Cropped image of "Blonde Roots" book cover by Bernardine Evaristo.

Blonde Roots by Bernadine Evaristo


Rating: ♥♥♥♥/5
Genre: Alternate History
Category: Adult Literature

Content warning: This book contains sexual content, swearing, depictions of abuse, and other potentially disturbing adult content. Please be aware of this before you or any young children read.

Late last year, I came into contact with a new TV series on Amazon Prime. When my sister and I came home for Christmas, our dad mentioned that this series, ‘The Man in the High Castle’, seemed interesting and explained the concept to us. I had never heard of the idea of alternate history outside of the fanfiction I read on the Internet, so the concept of a critically-acclaimed TV series about what life could be like if the Japanese Empire and Nazi Germany had won WWII seemed amazing. My sister is a huge history buff, so between the two of us, we decided to get an Amazon Prime account to watch it. (We loved it.)

Since then, I’ve learned that there’s an entire genre of alternate history, composed of many books and TV series. Blonde Roots is one of them, and I was immediately intrigued by the idea of Europeans being taken as slaves by African slavers and plantation settlers. And I have to say that this book cemented my newfound love of the alternate history genre.

Where do I start with this book? Bernardine Evaristo did an amazing job of flipping the idea of African slave trade on its head; it didn’t feel like a bad imitation or translation of what really happened in our history. It feels like something that could’ve really happened if things in history had gone differently. And when the main character, Doris Scragglethorpe (or known as Omorenomwara, her slave name), is kidnapped as a child from her English home and taken to the African-controlled continent of Amarika, I felt like I was right there with her. I was frightened of the strange men who talked and dressed differently, and who kidnapped her from her home and shoved her and hundreds of others (some of them were even royalty) into a slave boat. I felt her fear and confusion about what an 11-year old was supposed to do: fight for freedom, or submit and try and survive? And I could understand her frustration and pain that only grew as she spent more years in slavery. Evaristo used just the right amount of description to pull you into the story and setting without being overwhelming or bogging you down with too much. That’s a hard balance to maintain for an author, but she did it stunningly.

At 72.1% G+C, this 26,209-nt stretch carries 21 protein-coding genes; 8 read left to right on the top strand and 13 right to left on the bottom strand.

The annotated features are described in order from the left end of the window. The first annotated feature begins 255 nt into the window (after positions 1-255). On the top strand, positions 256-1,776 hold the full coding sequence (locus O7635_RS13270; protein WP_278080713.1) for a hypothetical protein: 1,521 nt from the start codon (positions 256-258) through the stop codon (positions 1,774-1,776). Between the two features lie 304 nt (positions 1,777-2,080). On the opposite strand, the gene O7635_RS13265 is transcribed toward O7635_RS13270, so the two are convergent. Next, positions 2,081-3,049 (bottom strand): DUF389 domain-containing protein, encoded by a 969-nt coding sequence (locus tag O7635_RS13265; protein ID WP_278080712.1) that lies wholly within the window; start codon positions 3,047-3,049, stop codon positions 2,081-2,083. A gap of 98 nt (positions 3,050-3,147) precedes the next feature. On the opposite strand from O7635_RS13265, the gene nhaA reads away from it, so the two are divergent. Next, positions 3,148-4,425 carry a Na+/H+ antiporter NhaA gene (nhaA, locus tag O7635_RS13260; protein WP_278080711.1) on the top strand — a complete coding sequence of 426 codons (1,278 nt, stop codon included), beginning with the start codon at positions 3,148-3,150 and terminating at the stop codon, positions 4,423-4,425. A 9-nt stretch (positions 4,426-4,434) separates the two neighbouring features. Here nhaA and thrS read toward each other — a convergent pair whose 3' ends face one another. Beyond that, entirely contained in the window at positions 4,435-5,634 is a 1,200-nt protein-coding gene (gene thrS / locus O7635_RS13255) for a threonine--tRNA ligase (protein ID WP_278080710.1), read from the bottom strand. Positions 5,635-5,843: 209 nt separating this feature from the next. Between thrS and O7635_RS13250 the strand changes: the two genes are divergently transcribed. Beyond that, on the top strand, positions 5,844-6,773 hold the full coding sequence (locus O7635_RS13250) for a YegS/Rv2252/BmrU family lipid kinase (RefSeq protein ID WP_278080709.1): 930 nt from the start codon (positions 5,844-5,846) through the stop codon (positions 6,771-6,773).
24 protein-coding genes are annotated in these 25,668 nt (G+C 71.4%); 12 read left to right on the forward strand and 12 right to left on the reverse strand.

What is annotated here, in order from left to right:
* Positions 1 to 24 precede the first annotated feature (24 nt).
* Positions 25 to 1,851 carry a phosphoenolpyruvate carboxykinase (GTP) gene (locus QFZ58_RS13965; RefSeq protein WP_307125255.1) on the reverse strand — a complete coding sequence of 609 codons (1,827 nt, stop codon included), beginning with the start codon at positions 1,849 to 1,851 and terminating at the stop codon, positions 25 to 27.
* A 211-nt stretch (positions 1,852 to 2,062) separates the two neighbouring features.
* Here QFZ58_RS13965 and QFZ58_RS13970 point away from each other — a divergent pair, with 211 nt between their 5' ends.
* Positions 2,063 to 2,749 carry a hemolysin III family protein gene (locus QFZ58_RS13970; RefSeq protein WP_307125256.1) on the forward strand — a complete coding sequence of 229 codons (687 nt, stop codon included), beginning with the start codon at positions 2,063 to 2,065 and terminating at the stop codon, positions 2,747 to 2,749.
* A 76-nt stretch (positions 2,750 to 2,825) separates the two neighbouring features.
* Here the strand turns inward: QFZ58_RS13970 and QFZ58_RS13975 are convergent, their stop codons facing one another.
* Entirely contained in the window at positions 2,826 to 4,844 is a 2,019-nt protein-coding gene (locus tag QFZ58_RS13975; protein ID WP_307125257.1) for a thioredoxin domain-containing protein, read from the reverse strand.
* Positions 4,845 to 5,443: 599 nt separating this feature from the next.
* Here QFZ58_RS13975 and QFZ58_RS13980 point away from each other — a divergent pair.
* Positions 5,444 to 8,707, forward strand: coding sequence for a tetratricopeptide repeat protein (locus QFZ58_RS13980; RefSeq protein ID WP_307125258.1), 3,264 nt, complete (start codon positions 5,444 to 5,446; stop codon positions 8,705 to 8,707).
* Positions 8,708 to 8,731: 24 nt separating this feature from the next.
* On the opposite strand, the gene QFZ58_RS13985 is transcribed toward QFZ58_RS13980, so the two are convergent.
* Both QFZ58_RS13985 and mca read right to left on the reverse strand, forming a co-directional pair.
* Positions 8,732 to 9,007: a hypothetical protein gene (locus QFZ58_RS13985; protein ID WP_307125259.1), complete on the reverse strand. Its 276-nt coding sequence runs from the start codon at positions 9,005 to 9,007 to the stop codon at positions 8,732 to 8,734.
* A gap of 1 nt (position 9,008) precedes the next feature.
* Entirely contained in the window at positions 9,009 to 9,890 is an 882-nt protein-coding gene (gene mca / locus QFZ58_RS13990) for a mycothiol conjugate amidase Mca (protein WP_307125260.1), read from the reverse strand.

And the more I read this book, the more I realized what it meant to be a slave in our real world. Thousands of men, women, and children were kidnapped by strange white men from another land and shoved into a ship where the mortality rates were ridiculously high. And if you were a woman, you ran the risk of being used to relieve stress and frustration by the men on the ship. And if you miraculously survived the trip across the Atlantic (which was often plagued with sickness, death, suffering, and starvation), you were sold off like animals to people who didn’t view you as human. In Blonde Roots, Evaristo uses the real-life age-old arguments of which race, African or Caucasian, is smarter and which one is sub-human. Our real-world argued that the “Negroid” race was underdeveloped and they could do only the most menial tasks (this excuse was still used up to WWII as a reason for black soldiers not to fight with white soldiers), but Doris’ masters believe that Caucasians are subpar to them because of their skull structure and fair complexion.